Myst film and television universe underway from Village Roadshow

The hit game series Myst is making its way to new entertainment mediums. Village Roadshow Entertainment Group has acquired both film and television rights to Myst and the rich lore that comes with it. Working alongside Myst creators, Village Roadshow plans to develop a multi-platform franchise encompassed in a Myst film and television universe.

Myst was first released in 1993. Selling over six million copies, the adventure-puzzle game from Cyan Productions became the best-selling PC game until The Sims stole its crown in 2002. For those who have only played the classic Myst title, it may seem like a strange choice for film and television. However, the world of Myst has expanded over the years and the franchise currently includes 10 games and several novels.

Village Roadshow plans to put the franchise’s deep lore to use. With Myst co-creators and brothers Rand and Robyn Miller helping with production, Village Roadshow will use its entire creative team to adapt the properties on screen. The content will be both scripted and unscripted, encompassing the thousands of years of Myst franchise mythology and history.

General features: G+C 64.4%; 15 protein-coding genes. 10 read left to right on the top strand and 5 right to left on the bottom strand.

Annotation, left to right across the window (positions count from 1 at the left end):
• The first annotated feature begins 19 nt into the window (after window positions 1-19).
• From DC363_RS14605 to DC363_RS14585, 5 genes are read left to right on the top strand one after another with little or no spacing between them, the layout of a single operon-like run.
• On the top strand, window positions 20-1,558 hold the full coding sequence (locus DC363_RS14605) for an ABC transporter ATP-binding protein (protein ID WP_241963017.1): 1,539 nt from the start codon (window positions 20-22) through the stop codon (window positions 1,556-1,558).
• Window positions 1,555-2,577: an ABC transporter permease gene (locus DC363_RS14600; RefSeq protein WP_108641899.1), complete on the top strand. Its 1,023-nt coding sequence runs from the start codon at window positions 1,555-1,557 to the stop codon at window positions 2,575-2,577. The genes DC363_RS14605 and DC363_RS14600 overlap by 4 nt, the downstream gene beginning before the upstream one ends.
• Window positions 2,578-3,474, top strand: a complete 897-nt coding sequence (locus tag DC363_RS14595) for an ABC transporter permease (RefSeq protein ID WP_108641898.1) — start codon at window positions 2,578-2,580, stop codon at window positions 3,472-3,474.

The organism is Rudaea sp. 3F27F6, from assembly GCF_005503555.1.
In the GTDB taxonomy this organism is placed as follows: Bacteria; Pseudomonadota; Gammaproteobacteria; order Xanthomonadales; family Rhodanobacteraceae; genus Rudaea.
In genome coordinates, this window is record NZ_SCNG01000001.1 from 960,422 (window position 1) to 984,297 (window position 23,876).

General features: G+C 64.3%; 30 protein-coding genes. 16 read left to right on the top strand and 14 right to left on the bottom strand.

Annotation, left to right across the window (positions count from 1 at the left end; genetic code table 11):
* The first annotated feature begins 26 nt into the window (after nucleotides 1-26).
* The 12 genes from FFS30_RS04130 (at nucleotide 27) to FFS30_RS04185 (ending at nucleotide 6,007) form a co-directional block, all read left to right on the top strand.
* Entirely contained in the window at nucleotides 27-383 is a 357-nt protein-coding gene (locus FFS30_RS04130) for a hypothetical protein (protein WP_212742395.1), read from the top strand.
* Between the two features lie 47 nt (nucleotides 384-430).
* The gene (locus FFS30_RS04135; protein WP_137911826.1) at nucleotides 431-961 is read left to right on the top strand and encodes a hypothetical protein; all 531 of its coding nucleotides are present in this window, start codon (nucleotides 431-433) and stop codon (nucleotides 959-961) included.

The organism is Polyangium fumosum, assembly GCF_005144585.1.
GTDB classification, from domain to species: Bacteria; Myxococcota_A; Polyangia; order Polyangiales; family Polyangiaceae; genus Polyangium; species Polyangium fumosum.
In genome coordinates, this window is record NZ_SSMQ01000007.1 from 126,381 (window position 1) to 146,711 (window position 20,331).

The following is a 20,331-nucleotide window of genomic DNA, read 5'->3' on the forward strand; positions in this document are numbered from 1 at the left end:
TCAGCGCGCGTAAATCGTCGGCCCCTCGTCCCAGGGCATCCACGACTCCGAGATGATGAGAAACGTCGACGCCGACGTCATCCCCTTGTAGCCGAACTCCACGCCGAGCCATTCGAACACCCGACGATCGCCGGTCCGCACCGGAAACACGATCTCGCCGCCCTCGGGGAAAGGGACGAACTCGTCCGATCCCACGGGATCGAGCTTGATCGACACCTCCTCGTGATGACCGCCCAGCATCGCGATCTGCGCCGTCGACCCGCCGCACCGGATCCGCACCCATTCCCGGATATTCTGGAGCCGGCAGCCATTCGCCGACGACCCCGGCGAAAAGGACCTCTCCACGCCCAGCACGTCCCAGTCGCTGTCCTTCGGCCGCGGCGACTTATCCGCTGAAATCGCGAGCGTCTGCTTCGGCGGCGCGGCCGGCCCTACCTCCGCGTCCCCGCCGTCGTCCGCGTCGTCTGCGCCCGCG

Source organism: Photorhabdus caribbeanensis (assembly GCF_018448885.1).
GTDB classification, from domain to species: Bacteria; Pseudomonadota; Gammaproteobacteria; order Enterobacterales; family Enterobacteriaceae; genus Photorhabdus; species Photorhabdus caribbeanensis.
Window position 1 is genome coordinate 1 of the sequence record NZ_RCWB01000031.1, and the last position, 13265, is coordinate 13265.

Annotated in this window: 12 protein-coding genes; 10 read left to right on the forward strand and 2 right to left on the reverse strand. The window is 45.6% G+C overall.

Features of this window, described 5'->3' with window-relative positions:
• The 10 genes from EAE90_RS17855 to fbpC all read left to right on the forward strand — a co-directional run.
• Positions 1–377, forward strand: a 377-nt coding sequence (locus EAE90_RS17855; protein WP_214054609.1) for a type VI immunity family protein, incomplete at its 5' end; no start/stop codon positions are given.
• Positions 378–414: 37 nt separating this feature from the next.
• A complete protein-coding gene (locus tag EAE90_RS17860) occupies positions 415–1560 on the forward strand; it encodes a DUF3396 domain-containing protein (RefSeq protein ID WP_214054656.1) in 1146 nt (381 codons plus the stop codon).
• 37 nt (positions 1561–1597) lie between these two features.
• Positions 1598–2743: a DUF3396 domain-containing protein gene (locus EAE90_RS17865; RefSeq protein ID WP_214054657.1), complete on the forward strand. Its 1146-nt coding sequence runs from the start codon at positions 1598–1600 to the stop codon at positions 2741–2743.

The main plot of the Myst saga follows Atrus, grandson of a woman named Anna. Anna, a human woman, discovered an ancient civilization living under the New Mexico desert. Known as the D’ni, the mysteries people have the ability to write “linking books” that connect to distant worlds. Atrus and his life with the linking books are the cornerstones of the Myst lore.

While we likely won’t hear much more on the Myst film or television series until further development starts, it’s interesting to think about which parts of the lore will be focused on. With so many games and intertwining characters, Village Roadshow has plenty of content to pick and choose from. Whether or not the classic game will still be of interest to audiences 26 years later remains to be seen, but I don’t think I’m the only one who can still hear Myst‘s seaside winds howling through the trees and wouldn’t mind going back for a while.